• Overall, the auto industry is becoming increasingly unattractive to the average Global fund manager, with increases in Tesla Motors (TSLA US) exposure unable to counteract significant declines in ownership across the more traditional auto manufacturers.

5. Japanese Banks – Drowning in Liquidity

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Spare a thought for the poor, embattled Japanese banker.  In this COVID-19-altered world, his biggest problem is that he has too much money.  Way, way too much money.  Money keeps piling in through the branch doors faster than he can put it to work, shovelling it out to customers as loans or investing it in minimal-return securities.

In our recent Insight Japanese Banks:  Ill Winds we noted that YoY loan growth for the major Japanese banks in June 2020 hit an all-time record high of +9.4%.  That’s the good news.  The bad news is that average deposits at the major banks rose +10.3% YoY in May and then a record +12.0% YoY in June, according to the Japanese Bankers Association (JBA).  Major corporates drew down on their credit lines as a precaution against a prolonged economic downturn and then parked the additional cash with their bankers for safe-keeping until needed.  The megabankers are drowning in cash: their loan to deposit ratios (LDR)  –  an important measure of overall efficiency  –  have collapsed to just 52%, whereas back in 2001 they were close to 98%.  In the meantime, margins remain under pressure amidst this hyper-liquidity, banks are struggling to make any profit on their domestic book, unrealised securities gains have been whittled away, and credit costs are rising exponentially.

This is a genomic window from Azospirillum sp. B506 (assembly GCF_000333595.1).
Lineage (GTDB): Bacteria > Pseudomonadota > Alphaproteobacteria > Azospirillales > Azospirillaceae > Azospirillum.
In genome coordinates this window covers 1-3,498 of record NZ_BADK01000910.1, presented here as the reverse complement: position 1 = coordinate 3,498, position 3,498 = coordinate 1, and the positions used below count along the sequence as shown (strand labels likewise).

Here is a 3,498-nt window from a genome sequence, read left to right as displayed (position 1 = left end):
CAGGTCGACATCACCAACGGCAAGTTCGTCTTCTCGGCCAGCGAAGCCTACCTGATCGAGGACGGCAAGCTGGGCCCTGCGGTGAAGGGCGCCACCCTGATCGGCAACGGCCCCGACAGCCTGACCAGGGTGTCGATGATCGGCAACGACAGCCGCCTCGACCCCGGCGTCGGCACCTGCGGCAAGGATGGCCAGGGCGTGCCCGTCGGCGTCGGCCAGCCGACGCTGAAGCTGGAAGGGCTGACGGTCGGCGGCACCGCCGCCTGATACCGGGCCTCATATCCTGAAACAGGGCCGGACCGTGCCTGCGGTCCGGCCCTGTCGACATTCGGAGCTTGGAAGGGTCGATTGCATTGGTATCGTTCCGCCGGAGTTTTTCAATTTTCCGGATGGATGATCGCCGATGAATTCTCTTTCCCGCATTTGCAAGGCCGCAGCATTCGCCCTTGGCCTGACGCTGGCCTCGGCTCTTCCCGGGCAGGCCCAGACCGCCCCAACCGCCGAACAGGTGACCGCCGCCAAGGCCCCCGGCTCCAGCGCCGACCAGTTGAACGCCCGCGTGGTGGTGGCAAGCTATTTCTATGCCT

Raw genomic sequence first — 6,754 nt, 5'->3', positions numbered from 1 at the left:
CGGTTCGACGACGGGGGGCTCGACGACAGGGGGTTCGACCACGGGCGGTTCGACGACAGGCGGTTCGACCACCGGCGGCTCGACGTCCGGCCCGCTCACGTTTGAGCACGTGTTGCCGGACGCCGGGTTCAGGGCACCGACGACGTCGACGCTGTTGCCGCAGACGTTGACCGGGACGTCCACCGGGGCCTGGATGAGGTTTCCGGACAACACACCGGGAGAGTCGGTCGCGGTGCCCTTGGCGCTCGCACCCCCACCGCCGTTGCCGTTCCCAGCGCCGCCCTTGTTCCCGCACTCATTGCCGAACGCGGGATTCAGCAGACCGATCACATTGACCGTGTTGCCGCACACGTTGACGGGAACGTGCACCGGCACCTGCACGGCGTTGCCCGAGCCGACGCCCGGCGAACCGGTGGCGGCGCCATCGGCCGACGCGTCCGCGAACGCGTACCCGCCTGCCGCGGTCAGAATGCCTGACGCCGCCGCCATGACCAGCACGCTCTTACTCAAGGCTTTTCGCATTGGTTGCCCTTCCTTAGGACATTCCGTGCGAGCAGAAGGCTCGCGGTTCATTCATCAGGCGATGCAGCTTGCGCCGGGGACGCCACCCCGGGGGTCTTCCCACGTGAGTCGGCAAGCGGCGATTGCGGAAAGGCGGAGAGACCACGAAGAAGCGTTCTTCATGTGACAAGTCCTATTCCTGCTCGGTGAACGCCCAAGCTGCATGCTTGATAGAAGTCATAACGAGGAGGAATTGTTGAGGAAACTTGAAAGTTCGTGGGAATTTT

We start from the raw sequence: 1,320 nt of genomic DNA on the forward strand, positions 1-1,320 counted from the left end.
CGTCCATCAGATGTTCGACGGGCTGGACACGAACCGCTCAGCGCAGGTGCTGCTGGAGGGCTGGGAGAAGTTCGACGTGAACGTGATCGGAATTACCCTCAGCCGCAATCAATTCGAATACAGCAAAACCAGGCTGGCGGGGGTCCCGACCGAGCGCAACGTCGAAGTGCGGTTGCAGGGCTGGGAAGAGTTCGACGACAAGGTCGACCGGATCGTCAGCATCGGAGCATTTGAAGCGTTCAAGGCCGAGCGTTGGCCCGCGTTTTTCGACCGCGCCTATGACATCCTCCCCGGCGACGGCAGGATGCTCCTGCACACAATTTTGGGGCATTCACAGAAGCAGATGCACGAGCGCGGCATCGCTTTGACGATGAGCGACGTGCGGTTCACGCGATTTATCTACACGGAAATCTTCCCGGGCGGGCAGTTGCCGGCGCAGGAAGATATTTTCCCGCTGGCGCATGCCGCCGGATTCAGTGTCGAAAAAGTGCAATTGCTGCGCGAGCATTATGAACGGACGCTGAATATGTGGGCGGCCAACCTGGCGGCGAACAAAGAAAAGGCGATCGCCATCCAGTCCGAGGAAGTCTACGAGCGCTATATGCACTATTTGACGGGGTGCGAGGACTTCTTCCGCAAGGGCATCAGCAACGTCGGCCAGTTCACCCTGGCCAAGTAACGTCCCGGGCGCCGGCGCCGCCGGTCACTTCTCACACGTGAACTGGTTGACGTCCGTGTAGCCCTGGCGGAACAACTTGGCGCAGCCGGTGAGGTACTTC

While many Japanese bank stocks have risen by double-digits over the last three months, rising on a gentle tide of cautious investor optimism over the outlook for recovery in Japan’s manufacturing sector post-COVID-19, it remains a fact that Japanese banks have underperformed Topix virtually unchecked since 2015.  We expect this trend to continue.  “Caveat Emptor!” (May the Buyer Beware) remains our advice to would-be investors in Japanese bank stocks for FY3/2021 and beyond.